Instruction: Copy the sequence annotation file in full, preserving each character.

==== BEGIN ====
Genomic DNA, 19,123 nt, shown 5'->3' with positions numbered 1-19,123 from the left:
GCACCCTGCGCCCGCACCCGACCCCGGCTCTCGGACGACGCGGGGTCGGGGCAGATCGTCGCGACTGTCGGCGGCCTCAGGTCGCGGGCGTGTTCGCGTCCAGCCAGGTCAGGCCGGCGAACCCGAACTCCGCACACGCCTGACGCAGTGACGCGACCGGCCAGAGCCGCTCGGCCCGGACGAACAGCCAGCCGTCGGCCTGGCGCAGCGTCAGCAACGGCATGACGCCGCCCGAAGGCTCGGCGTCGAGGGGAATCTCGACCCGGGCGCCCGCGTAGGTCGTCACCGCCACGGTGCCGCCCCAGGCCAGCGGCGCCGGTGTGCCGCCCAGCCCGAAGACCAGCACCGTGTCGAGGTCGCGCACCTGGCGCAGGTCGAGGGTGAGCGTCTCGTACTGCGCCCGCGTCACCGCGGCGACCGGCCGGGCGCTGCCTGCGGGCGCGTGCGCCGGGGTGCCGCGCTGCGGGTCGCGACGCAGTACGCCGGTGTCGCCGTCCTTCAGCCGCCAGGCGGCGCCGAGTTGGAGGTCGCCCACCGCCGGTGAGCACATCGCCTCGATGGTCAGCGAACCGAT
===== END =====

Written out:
Genomic DNA, 19,123 nt, shown 5'->3' with positions numbered 1-19,123 from the left:
GCACCCTGCGCCCGCACCCGACCCCGGCTCTCGGACGACGCGGGGTCGGGGCAGATCGTCGCGACTGTCGGCGGCCTCAGGTCGCGGGCGTGTTCGCGTCCAGCCAGGTCAGGCCGGCGAACCCGAACTCCGCACACGCCTGACGCAGTGACGCGACCGGCCAGAGCCGCTCGGCCCGGACGAACAGCCAGCCGTCGGCCTGGCGCAGCGTCAGCAACGGCATGACGCCGCCCGAAGGCTCGGCGTCGAGGGGAATCTCGACCCGGGCGCCCGCGTAGGTCGTCACCGCCACGGTGCCGCCCCAGGCCAGCGGCGCCGGTGTGCCGCCCAGCCCGAAGACCAGCACCGTGTCGAGGTCGCGCACCTGGCGCAGGTCGAGGGTGAGCGTCTCGTACTGCGCCCGCGTCACCGCGGCGACCGGCCGGGCGCTGCCTGCGGGCGCGTGCGCCGGGGTGCCGCGCTGCGGGTCGCGACGCAGTACGCCGGTGTCGCCGTCCTTCAGCCGCCAGGCGGCGCCGAGTTGGAGGTCGCCCACCGCCGGTGAGCACATCGCCTCGATGGTCAGCGAACCGAT